1. Not finding help here? Sign up for a free 30min tutor trial with Chegg Tutors
    Dismiss Notice
Dismiss Notice
Join Physics Forums Today!
The friendliest, high quality science and math community on the planet! Everyone who loves science is here!

Second-order and Fixed-point Logic: Describing Graphs

  1. Apr 24, 2005 #1
    Does anyone have an idea how can we represent certain properties of a graph using
    second-order logic, versus fixed-point logic :

    like saying that a graph has an even number of edges

    I've been trying to find a way to solve this for the past two days !

    Any help?

    Anyone ? :yuck:
     
  2. jcsd
  3. Apr 24, 2005 #2
    Counterexample : Take the graph A-B...this one has only 1 edge...

    I suppose you want to say : the sum of the degrees in a graph is even (the degree of a vertex is the sum of edges arriving at that vertex).

    This is simply because the sum of the degree of each vertex is 2*n_edges...
     
  4. Apr 24, 2005 #3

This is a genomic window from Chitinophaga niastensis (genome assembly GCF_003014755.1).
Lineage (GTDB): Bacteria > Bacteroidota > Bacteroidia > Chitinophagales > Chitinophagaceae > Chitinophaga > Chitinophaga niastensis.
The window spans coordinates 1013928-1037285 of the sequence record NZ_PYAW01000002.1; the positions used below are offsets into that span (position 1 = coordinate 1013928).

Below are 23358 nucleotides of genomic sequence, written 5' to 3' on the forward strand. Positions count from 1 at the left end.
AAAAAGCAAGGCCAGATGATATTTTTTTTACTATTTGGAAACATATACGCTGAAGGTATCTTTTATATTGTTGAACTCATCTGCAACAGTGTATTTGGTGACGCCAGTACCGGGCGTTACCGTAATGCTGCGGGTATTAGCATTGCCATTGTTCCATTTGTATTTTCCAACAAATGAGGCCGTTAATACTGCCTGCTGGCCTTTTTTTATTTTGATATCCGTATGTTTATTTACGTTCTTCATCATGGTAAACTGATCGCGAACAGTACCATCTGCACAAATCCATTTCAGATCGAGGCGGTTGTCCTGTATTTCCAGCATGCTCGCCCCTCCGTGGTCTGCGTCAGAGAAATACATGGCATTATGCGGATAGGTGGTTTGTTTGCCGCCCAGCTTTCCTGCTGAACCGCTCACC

Thanx Kleinwolf,
    So you think i would use another function Degree(edge(X,Y)) ? But how how will I say mathematically that the sum is even Sigma Degree(edge(X,Y)) = 2*n....?
     
  5. Apr 24, 2005 #4
    If I remember well, with symbols loved by mathematicians, a graph is a pair of set G=(V,E). The elements of V are the vertices v_i. The elements of E are the edges e_i=(v_1,v_2), linking vertices v_1 with v_2.

    The degree of a vertex v_i is defined by : [tex] deg(v_i)=\sum_{e\in E|v_i\in e} 1[/tex]

    Then : [tex] \sum_i deg(v_i)=\sum_{v_i\in V}\sum_{e\in E|v_i\in e}1=\sum_{e\in E}\sum_{v_i\in V|v_i\in e}1=\sum_{e\in E}2 [/tex]

    The last equality sign just comes from the fact that an edges links two vertices.
     
Know someone interested in this topic? Share this thread via Reddit, Google+, Twitter, or Facebook

Have something to add?



Similar Discussions: Second-order and Fixed-point Logic: Describing Graphs
  1. Second-order logic (Replies: 8)

Loading...